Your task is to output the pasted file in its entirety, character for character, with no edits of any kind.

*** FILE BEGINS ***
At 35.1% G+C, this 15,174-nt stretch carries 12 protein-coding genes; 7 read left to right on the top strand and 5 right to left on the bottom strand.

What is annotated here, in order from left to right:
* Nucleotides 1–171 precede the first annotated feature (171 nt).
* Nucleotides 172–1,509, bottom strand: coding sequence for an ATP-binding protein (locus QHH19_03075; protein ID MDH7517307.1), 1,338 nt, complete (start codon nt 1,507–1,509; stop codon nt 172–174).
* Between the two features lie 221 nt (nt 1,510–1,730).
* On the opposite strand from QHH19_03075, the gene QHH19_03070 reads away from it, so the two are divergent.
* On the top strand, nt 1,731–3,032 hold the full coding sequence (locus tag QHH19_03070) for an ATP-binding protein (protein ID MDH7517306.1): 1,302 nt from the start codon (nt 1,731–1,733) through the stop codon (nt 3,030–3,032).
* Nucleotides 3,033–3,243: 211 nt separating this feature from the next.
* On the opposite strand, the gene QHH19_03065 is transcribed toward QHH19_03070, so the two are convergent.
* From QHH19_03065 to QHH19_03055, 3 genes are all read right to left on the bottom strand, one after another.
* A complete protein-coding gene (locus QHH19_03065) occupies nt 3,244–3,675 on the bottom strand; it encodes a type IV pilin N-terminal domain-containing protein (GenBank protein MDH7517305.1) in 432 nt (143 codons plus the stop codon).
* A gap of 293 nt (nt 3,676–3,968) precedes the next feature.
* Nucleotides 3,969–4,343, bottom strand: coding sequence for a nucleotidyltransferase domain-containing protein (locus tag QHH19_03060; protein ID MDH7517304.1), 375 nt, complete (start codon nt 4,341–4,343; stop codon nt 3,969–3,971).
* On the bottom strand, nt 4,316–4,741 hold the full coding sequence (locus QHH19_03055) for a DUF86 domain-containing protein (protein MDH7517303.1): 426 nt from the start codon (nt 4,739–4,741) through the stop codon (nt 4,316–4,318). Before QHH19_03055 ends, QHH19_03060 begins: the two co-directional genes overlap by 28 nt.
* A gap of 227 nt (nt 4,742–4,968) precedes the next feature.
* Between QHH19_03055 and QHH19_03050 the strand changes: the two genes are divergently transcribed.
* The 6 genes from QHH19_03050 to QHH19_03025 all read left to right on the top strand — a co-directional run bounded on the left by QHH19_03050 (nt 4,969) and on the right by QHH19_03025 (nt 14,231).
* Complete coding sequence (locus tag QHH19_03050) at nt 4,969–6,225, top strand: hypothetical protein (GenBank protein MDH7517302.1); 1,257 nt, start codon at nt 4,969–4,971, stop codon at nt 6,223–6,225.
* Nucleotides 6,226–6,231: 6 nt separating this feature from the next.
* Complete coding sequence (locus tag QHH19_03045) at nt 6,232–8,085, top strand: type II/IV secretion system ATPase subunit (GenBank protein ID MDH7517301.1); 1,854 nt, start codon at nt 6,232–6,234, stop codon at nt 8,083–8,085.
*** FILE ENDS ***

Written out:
At 35.1% G+C, this 15,174-nt stretch carries 12 protein-coding genes; 7 read left to right on the top strand and 5 right to left on the bottom strand.

What is annotated here, in order from left to right:
* Nucleotides 1–171 precede the first annotated feature (171 nt).
* Nucleotides 172–1,509, bottom strand: coding sequence for an ATP-binding protein (locus QHH19_03075; protein ID MDH7517307.1), 1,338 nt, complete (start codon nt 1,507–1,509; stop codon nt 172–174).
* Between the two features lie 221 nt (nt 1,510–1,730).
* On the opposite strand from QHH19_03075, the gene QHH19_03070 reads away from it, so the two are divergent.
* On the top strand, nt 1,731–3,032 hold the full coding sequence (locus tag QHH19_03070) for an ATP-binding protein (protein ID MDH7517306.1): 1,302 nt from the start codon (nt 1,731–1,733) through the stop codon (nt 3,030–3,032).
* Nucleotides 3,033–3,243: 211 nt separating this feature from the next.
* On the opposite strand, the gene QHH19_03065 is transcribed toward QHH19_03070, so the two are convergent.
* From QHH19_03065 to QHH19_03055, 3 genes are all read right to left on the bottom strand, one after another.
* A complete protein-coding gene (locus QHH19_03065) occupies nt 3,244–3,675 on the bottom strand; it encodes a type IV pilin N-terminal domain-containing protein (GenBank protein MDH7517305.1) in 432 nt (143 codons plus the stop codon).
* A gap of 293 nt (nt 3,676–3,968) precedes the next feature.
* Nucleotides 3,969–4,343, bottom strand: coding sequence for a nucleotidyltransferase domain-containing protein (locus tag QHH19_03060; protein ID MDH7517304.1), 375 nt, complete (start codon nt 4,341–4,343; stop codon nt 3,969–3,971).
* On the bottom strand, nt 4,316–4,741 hold the full coding sequence (locus QHH19_03055) for a DUF86 domain-containing protein (protein MDH7517303.1): 426 nt from the start codon (nt 4,739–4,741) through the stop codon (nt 4,316–4,318). Before QHH19_03055 ends, QHH19_03060 begins: the two co-directional genes overlap by 28 nt.
* A gap of 227 nt (nt 4,742–4,968) precedes the next feature.
* Between QHH19_03055 and QHH19_03050 the strand changes: the two genes are divergently transcribed.
* The 6 genes from QHH19_03050 to QHH19_03025 all read left to right on the top strand — a co-directional run bounded on the left by QHH19_03050 (nt 4,969) and on the right by QHH19_03025 (nt 14,231).
* Complete coding sequence (locus tag QHH19_03050) at nt 4,969–6,225, top strand: hypothetical protein (GenBank protein MDH7517302.1); 1,257 nt, start codon at nt 4,969–4,971, stop codon at nt 6,223–6,225.
* Nucleotides 6,226–6,231: 6 nt separating this feature from the next.
* Complete coding sequence (locus tag QHH19_03045) at nt 6,232–8,085, top strand: type II/IV secretion system ATPase subunit (GenBank protein ID MDH7517301.1); 1,854 nt, start codon at nt 6,232–6,234, stop codon at nt 8,083–8,085.